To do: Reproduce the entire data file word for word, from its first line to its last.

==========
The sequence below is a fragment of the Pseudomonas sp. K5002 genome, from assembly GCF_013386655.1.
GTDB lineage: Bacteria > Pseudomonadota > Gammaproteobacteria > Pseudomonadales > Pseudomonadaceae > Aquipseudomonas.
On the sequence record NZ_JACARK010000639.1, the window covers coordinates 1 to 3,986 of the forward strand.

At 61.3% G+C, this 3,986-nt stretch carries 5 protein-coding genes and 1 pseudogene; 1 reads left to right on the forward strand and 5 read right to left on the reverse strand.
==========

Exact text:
The sequence below is a fragment of the Pseudomonas sp. K5002 genome, from assembly GCF_013386655.1.
GTDB lineage: Bacteria > Pseudomonadota > Gammaproteobacteria > Pseudomonadales > Pseudomonadaceae > Aquipseudomonas.
On the sequence record NZ_JACARK010000639.1, the window covers coordinates 1 to 3,986 of the forward strand.

At 61.3% G+C, this 3,986-nt stretch carries 5 protein-coding genes and 1 pseudogene; 1 reads left to right on the forward strand and 5 read right to left on the reverse strand.